Princeton Research Gains New Life as Israel Faces Challenges to Democracy
As pro-democracy protests sweep across Israel, it is a 2018 scholarly article from a Princeton School of Public and International Affairs professor that foreshadows the country’s potential autocratic future while thousands demand change before it’s too late.
“Autocratic Legalism,” written by Kim Lane Scheppele and first published in The University of Chicago Law Review, is receiving praise as a “must-read” in Israeli media for its multi-step approach to spotting autocracy. The article detailed how these leaders “use their democratic mandates to launch legal reforms that remove the checks on executive power, limit the challenges to their rule, and undermine the crucial accountability institutions of a democratic state,” Scheppele wrote.
In July, Scheppele’s article was translated into Hebrew and made into a book featuring an essay by Yonatan Levi, an Israeli political scientist, who connected Scheppele’s analysis of the way that democracy is destroyed by law to the events now occurring in Israel. The book received fulsome praise, garnering a positive review in Haaretz and selling out its first two printings.
“Open coups with the military in charge and tanks in the street are no longer the usual way that democracies fail,” said Scheppele, the Laurance S. Rockefeller Professor of Sociology and International Affairs. “Instead, the new autocrats are elected, often taking advantage of weaknesses in the election law to turn minority support into majority governance. Once elected, the autocrats then change the law to enact the program that they promised. It doesn’t look dangerous until you look at the content of these laws. When the major checks on executive power are removed, that’s when democracy is in danger.”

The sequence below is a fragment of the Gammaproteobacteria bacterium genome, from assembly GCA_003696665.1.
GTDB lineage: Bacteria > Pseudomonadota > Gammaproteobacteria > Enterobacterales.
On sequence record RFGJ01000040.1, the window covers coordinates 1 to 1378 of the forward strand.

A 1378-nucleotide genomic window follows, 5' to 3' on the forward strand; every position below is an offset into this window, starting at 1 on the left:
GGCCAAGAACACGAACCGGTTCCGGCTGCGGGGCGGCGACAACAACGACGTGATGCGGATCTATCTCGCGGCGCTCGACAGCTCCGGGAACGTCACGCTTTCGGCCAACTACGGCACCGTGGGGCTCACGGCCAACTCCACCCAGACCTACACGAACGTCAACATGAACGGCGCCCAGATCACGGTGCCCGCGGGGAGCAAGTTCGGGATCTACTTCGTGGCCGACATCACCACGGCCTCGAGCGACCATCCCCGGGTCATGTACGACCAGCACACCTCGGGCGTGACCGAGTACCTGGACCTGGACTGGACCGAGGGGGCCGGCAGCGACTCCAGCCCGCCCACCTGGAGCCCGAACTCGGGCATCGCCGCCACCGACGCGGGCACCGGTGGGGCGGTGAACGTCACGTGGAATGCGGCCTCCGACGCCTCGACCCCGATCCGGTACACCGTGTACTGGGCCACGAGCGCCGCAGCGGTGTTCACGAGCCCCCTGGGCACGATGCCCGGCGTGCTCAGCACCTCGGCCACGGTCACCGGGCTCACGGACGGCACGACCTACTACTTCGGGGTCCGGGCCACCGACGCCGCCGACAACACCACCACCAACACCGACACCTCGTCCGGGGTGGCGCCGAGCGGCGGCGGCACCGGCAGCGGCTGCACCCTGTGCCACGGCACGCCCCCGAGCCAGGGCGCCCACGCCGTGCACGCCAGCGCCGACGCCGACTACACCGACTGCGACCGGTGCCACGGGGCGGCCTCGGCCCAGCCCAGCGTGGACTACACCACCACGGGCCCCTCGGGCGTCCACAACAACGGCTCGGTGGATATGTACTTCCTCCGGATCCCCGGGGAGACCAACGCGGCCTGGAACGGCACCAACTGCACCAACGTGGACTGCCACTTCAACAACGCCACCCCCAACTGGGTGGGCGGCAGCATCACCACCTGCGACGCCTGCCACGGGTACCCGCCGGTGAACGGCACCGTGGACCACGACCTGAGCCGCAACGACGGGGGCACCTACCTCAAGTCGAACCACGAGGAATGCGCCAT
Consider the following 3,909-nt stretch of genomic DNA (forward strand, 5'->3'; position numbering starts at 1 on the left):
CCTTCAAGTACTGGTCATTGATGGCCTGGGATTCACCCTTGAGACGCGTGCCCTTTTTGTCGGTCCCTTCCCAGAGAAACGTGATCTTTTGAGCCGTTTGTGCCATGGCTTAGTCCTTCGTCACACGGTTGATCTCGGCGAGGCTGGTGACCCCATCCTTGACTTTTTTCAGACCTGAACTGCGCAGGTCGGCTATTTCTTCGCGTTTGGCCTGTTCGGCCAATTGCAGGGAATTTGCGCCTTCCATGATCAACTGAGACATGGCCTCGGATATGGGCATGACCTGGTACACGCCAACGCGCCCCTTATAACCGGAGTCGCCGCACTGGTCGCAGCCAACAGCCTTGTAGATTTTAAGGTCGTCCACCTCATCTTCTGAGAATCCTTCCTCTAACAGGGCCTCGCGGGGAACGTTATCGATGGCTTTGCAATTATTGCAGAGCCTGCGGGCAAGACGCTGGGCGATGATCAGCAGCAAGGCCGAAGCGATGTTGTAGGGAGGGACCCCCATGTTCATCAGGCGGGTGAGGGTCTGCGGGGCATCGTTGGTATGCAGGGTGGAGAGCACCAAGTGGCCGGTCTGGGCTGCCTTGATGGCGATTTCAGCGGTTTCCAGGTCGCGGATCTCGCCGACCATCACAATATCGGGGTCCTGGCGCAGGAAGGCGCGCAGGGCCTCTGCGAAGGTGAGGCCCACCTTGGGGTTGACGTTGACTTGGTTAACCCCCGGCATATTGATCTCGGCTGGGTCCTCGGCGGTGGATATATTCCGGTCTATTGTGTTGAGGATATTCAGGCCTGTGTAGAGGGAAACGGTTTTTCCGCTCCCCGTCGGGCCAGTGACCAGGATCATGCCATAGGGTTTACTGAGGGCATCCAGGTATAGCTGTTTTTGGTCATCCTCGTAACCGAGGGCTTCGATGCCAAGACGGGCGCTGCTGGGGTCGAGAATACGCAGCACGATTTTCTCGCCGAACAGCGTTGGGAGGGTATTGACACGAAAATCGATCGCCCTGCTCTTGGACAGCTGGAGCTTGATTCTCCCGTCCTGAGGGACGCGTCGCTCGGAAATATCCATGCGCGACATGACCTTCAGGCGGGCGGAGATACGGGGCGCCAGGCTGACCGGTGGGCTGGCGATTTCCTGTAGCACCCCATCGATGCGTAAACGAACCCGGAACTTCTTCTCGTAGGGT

The Israeli protests have been sparked by Prime Minister Benjamin Netanyahu’s desire to overhaul the country’s judicial system, including new laws that weaken the Supreme Court’s power. “The Israeli government is saying that no other government allows its judiciary to screen ministerial appointments for ‘reasonableness,’” Scheppele said. “That may be true, but it is because other governments have different checks on executive discretion. Israel has a unicameral parliamentary system in which the prime minister automatically has support for his programs in the Knesset, so Israel lodges the power to check executive discretion elsewhere in the courts. The democratic opposition needs to learn about these autocratic tricks that loosen constraints on the executive.”
An opposition lawmaker has also read excerpts from the book in the Knesset, Israel’s legislative body, to give a new voice to their argument against the proposed laws.
“Those under anti-democratic attack must recognize the symptoms of autocracy and how to resist,” Scheppele said. “The democratic opposition in Israel has learned how autocrats appear to legitimize what they do by pointing out — misleadingly so — that they are only copying what other democracies do.”
In response to Netanyahu’s proposals, hundreds of thousands of Israelis have taken to the streets in a show of displeasure and defiance, and members of the Israel Defense Forces have threatened to stop serving, possibly weakening military preparedness.
“I have been working with the democratic opposition to ensure that the Netanyahu government does not dismantle the few checks left on its powers,” Scheppele said. “I am under no illusions that the status quo was ever a true democracy. Still, preventing things from getting worse is worth the effort, and I hope my book is at least contributing to that.”